Behind Canonical’s Curtain | LINUX Unplugged 234

How does a SNAP really get created & why would companies like Microsoft, JetBrains & Plex want to be involved? We’re live from Canonical’s Seattle Snapcraft Summit with the inside scoop of where things are going.

Plus the major concerns we have about the future of Gnome Shell, why the Client Side Decoration debate is hot again & how Wayland is putting pressure on all the things.

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Show Notes:

Follow Up / Catch Up

A peek at the Snapcraft Summit

In the style introduced by the famous BarCamps of old, the agenda is totally free-form and attendee-generated. Of course, that doesn’t mean we’ll sit down and relax! There are many things planned that need tackling. Every attendee already has a long laundry list of things to work on; as a group we will move forward and check things off the list as the days go by. We are going to be covering a wide range of technologies and domains, from GUI oriented electron based applications and its development stack to robotics, with a spice and language frameworks and command line tools for the cloud would be the few to mention.

​Linux 4.15: Good news and bad news about Meltdown and Spectre | ZDNet

On the Linux Kernel Mailing List (LKML), Torvalds explained, “The bulk of the 4.15 work is all the regular plodding ‘boring’ stuff. And I mean that in the best possible way. It may not be glamorous and get the headlines, but it’s the bread and butter of kernel development, and is in many ways the really important stuff.”


How a SNAP Gets Made

  • We’re live in downtown Seattle at the Canonical January SNAP Sprint event.
  • We’re joined by some big names this week

  • Plex

  • Slack
  • Microsoft Azure
  • Electron
  • .NET
  • Skype
  • Visual Studio Code


All Aboard The Meson Future Hype Train

For quite a while now, the build system that we’ve endorsed at elementary has been CMake. CMake does a pretty decent job at being legible and we’ve provided a number of modules to make sure that it can do all of the things we need it to do without developers having to spend a lot of time writing build system code. Let’s face it, build system code is boring and spending time writing it is time spent away from actually making your app more awesome. That’s why I’m excited to say that the new hotness is here and it sure is new and hot.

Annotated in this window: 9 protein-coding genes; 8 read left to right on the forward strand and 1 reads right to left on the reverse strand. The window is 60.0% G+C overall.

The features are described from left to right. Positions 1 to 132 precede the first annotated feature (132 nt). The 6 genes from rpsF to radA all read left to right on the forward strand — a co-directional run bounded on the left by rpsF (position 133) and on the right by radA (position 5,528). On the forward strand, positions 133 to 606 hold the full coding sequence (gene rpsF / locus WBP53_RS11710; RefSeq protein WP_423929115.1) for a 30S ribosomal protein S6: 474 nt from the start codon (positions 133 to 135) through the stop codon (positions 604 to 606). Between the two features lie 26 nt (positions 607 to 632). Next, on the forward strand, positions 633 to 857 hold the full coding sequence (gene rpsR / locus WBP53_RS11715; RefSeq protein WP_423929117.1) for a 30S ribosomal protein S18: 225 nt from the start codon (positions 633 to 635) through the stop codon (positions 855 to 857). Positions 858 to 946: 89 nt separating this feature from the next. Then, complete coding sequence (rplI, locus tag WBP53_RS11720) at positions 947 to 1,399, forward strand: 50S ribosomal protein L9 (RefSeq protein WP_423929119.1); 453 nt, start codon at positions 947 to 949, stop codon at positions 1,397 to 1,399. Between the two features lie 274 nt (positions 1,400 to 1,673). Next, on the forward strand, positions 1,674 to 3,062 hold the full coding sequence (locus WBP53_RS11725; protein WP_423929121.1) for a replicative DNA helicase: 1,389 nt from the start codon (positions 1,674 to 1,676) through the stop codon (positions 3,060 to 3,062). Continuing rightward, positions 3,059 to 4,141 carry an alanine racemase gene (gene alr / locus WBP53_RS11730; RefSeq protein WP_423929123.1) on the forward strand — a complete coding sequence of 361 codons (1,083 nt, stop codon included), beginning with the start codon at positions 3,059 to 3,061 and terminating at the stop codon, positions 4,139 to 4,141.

LinuxBoot is a firmware for modern servers that replaces specific firmware functionality like the UEFI DXE phase with a Linux kernel and runtime.

Introducing the CSD Initiative

Unless you’re one of a very lucky few, you probably use apps with title bars. In case you’ve never come across that term, title bars are the largely empty bars at the top of some application windows. They contain only the window title and a close button, and are completely separate from the window’s content. This makes them very inflexible, as they can not contain any additional UI elements, or integrate with the application window’s content.

The situation is that GNOME Shell and Weston require CSD, but KDE Plasma and Sway do not. In fact we created a protocol (supported by GTK) that allows to negotiate with the Wayland compositor whether to use CSD or SSD.

The video handling we hope to enable in Fedora Workstation 28 as mentioned, while the other pieces we will work towards enabling in later releases as the components mature.

Linux Academy

KDE Neon

The latest and greatest of KDE community software packaged on a rock-solid base.

Tilix is an advanced GTK3 tiling terminal emulator that follows the Gnome Human Interface Guidelines.

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